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To prevent my application from crashing with the error "A potentially dangerous Request.Form value was detected...", I just turned page validation off. I want to revisit this and solve it correctly.

Is there a good strategy for this? If people are entering '<' and '>', I think the only way to save their data is to encode it via Javacript. I have tried catching it in the code-behind, but it becomes too late. I am thinking of inheriting the textbox and auto encode/decode the input with client scripts. I also have to think of all the angle brackets that are already saved in my database.

Any suggestions or experience with this?

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4 Answers 4

up vote 0 down vote accepted

You can escape dangerous chars before posting the data. Like this:

string = escape(string);

and then on the server side:

var stringVal = Server.UrlDecode(Request["string"]);

Something like that.

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I get from your answer that you don't want your client to send you "dangerous" content, so its desirable to leave the page validation turned on, as a last line of defense, instead of turning it off and using Server.HtmlEncode on each user input value (you might miss one and it is a lot of work).

I would go for a javascript solution, for example you could use a library such as jQuery, and hook into the submit events of the forms, and tidy the input before submitting. Much cleaner than creating your own derived textbox.

For the users without javascript, or that try to "hack" your little script, sc#!w them, they will reach your last line of defense, and get an error.

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It's best to think of the built-in page validation as a safety device that isn't applicable to all cases. There are more than a few times when it is completely impossible to do something with it turned on. In these cases we turn it off, and deal with the validation ourselves.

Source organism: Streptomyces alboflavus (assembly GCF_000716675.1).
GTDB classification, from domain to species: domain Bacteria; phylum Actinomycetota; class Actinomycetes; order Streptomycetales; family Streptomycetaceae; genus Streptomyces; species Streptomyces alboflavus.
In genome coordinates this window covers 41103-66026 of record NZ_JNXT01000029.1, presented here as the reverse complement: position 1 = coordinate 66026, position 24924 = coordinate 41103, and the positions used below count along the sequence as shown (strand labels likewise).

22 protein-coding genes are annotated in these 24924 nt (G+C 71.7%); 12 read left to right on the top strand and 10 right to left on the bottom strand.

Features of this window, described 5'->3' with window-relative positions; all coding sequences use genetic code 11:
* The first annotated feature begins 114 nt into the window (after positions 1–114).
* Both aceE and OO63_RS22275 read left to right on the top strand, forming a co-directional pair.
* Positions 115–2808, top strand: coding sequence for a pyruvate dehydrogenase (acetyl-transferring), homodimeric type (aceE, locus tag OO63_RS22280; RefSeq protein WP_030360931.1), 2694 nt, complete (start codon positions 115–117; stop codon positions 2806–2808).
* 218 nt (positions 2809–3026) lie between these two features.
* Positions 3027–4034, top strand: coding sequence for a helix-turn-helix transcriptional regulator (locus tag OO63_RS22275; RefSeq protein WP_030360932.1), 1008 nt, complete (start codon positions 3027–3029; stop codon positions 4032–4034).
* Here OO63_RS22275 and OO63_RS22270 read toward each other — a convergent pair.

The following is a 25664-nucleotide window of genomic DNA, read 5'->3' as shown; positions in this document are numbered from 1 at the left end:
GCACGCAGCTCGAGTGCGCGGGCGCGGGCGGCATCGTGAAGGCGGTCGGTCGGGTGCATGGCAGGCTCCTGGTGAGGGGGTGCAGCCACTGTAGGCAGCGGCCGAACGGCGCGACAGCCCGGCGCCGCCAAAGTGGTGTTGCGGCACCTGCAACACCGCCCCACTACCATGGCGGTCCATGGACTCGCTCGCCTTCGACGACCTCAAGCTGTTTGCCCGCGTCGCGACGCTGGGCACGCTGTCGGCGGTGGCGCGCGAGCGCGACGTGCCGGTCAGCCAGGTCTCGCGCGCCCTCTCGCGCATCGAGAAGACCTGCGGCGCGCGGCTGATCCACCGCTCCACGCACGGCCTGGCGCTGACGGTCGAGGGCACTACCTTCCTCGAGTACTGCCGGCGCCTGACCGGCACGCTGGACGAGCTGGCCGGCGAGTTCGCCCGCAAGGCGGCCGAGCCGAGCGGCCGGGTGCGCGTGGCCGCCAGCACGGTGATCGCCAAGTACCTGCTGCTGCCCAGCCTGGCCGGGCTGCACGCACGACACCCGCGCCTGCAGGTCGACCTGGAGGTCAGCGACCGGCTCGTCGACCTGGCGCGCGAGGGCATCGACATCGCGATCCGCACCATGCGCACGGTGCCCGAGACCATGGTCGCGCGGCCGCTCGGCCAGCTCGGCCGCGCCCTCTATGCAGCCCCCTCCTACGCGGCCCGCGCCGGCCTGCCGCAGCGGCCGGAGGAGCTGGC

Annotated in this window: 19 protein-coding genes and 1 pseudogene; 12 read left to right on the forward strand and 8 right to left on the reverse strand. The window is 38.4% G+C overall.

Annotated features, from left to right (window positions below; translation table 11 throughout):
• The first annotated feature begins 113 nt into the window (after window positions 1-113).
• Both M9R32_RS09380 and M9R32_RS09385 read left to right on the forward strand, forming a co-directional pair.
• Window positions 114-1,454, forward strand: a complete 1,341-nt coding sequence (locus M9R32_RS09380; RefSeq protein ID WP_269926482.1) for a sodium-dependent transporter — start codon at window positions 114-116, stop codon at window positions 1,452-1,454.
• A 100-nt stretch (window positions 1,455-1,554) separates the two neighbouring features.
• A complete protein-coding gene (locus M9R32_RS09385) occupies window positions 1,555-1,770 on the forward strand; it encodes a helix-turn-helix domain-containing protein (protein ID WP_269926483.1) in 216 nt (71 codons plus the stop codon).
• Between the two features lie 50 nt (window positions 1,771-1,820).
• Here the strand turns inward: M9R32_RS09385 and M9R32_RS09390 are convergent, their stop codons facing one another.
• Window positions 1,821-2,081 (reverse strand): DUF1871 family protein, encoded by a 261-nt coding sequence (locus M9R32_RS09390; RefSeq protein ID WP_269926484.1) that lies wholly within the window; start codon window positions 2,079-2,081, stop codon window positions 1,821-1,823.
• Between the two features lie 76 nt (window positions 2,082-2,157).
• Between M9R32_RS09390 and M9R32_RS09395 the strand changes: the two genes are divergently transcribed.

The most obvious case is that sometimes we actually do want to send big chunks of HTML to the server. Of course, doing so still has to be made secure, but "oh, that looks like a big chunk of HTML! throw a security exception!" obviously isn't the correct way to do that.

So, in these cases it's perfectly sensible to turn off page-validation and add your own server-side. It does mean that you have to think about just how this input will be used with a bit more scrutiny than before. Follow through the path of every datum input (not just those where you expect to see characters like <, and ensure that either it will never be sent back to the client unescaped, or that it is thoroughly inspected to guarantee safety.

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Have you considered using ,

Server.HtmlEncode(input) 

There is no real need to do it in the client end using javascript. You can easily do it in the server side using the above technique.

And possibly be a duplicate of this question /BB

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1  
At what part of the life cycle would you do this because no matter where I try I get the "Potentially dangerous..." thrown. I feel client-side is the only way to handle this(?) –  TruMan1 Nov 23 '10 at 13:15
    
This can only be done when you have your page validation turned off. @Bumble Bee suggest actually for you to leave it turned off, and use Server.HtmlEncode to check the values you got from your user. –  Gidon Nov 23 '10 at 13:19
    
Encoding the input looks like bad architecture to me. You need to encode the output. Some view engines(like Razor) do this automatically. –  CodesInChaos Nov 23 '10 at 13:27

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